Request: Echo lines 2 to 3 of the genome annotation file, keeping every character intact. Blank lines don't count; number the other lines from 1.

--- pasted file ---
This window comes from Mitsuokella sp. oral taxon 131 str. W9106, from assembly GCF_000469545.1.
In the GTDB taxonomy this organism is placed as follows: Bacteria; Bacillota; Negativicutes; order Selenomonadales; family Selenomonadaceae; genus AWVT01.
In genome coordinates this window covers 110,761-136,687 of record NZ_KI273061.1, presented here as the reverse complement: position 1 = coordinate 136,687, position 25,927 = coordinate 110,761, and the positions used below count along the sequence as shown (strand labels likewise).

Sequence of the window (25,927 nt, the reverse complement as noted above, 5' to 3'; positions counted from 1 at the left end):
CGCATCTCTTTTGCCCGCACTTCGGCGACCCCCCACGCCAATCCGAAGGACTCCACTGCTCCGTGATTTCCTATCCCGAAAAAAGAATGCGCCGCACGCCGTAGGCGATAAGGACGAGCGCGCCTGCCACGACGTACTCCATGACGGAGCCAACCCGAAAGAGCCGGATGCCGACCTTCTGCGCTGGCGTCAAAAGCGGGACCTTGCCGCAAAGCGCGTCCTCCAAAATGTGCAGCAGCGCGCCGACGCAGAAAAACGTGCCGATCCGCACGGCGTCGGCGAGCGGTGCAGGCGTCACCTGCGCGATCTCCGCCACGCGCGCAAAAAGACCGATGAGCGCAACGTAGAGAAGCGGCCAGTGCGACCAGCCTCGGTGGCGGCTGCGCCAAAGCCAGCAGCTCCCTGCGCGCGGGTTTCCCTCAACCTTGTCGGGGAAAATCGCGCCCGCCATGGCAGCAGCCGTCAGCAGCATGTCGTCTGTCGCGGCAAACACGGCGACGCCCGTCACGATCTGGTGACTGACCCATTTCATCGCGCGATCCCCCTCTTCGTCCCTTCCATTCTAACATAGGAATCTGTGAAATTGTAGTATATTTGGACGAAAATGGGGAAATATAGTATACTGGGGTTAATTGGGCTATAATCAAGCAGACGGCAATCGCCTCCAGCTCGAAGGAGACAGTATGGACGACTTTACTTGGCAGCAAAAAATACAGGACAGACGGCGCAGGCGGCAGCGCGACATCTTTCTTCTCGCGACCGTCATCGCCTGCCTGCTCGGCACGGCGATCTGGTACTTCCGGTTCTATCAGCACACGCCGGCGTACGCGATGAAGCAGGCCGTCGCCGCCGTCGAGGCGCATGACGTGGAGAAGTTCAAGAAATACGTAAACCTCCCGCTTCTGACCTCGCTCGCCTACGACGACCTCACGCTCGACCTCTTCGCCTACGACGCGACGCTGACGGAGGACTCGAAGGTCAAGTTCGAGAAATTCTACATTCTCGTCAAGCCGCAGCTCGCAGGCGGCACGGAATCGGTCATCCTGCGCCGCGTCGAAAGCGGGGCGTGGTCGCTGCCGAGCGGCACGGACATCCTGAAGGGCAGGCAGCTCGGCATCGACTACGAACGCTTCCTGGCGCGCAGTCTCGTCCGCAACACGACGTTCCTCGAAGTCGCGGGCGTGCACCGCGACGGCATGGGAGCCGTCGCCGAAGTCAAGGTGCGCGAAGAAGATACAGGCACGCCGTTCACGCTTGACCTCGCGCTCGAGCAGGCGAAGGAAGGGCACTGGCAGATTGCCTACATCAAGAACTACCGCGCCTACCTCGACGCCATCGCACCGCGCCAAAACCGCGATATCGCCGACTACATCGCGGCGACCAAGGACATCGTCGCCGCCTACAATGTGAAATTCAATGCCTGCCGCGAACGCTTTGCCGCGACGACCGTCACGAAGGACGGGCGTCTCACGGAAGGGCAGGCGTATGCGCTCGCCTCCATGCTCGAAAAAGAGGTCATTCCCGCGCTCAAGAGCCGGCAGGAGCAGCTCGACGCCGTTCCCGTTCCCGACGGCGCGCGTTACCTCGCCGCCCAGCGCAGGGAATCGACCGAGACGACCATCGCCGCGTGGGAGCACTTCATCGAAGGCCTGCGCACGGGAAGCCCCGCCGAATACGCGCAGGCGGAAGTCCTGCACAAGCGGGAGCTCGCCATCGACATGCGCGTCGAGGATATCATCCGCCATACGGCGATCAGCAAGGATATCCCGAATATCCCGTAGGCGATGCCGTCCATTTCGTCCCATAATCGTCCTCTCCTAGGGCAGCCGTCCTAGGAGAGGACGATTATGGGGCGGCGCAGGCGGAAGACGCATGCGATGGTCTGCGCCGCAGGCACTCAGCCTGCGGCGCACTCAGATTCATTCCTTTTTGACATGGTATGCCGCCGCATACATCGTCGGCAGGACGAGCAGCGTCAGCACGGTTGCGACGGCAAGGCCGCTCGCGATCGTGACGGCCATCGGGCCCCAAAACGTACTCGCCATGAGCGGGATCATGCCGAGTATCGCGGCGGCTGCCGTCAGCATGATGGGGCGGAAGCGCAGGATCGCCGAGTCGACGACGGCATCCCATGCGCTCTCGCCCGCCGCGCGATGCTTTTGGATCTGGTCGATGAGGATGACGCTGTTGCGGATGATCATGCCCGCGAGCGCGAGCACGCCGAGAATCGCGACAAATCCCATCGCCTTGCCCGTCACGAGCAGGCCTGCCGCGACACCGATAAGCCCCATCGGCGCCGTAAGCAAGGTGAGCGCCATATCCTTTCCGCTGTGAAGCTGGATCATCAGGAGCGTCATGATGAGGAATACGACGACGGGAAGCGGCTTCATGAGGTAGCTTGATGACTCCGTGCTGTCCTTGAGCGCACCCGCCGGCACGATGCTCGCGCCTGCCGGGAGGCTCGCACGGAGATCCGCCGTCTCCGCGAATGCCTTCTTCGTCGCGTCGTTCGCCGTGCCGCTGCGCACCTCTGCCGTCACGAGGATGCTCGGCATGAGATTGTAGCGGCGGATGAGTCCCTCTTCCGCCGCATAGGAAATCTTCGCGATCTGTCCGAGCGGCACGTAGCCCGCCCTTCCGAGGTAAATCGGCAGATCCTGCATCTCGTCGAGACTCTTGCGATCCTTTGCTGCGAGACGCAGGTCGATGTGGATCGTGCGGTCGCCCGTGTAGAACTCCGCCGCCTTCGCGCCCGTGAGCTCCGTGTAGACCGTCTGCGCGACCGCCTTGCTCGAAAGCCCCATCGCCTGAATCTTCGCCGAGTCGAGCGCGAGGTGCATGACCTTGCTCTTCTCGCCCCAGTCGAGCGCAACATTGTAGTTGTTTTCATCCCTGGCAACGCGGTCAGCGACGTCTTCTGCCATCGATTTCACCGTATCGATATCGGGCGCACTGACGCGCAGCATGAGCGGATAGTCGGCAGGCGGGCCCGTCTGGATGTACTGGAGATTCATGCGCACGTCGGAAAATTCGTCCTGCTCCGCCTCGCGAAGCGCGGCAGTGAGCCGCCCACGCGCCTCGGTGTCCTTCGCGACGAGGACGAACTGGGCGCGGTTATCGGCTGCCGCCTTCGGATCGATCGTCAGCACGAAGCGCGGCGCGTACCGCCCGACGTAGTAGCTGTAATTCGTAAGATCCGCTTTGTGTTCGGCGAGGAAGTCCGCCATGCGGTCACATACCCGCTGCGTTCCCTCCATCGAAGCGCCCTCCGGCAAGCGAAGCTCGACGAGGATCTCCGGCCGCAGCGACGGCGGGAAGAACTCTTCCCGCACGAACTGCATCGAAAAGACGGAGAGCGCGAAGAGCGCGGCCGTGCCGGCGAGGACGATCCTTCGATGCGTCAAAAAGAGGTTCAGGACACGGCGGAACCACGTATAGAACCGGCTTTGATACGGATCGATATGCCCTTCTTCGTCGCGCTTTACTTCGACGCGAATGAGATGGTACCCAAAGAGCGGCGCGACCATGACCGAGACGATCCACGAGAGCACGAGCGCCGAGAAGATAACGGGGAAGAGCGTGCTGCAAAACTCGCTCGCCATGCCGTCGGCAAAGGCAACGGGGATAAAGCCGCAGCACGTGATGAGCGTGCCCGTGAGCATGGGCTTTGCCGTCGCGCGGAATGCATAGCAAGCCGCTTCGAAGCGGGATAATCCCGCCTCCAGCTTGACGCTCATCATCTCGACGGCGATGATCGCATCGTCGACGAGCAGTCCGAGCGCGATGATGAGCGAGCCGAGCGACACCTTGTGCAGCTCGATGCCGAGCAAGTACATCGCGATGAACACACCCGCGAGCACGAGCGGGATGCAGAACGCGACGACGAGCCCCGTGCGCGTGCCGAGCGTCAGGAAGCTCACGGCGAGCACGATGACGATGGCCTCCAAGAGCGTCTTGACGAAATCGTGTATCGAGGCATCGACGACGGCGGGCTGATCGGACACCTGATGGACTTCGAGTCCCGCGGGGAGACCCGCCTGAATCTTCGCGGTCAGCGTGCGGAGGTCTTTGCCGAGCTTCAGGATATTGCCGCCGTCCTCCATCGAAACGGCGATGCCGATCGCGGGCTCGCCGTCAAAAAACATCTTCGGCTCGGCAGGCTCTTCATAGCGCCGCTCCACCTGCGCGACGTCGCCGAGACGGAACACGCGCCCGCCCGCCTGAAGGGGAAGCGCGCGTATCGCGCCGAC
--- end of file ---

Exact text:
In the GTDB taxonomy this organism is placed as follows: Bacteria; Bacillota; Negativicutes; order Selenomonadales; family Selenomonadaceae; genus AWVT01.
In genome coordinates this window covers 110,761-136,687 of record NZ_KI273061.1, presented here as the reverse complement: position 1 = coordinate 136,687, position 25,927 = coordinate 110,761, and the positions used below count along the sequence as shown (strand labels likewise).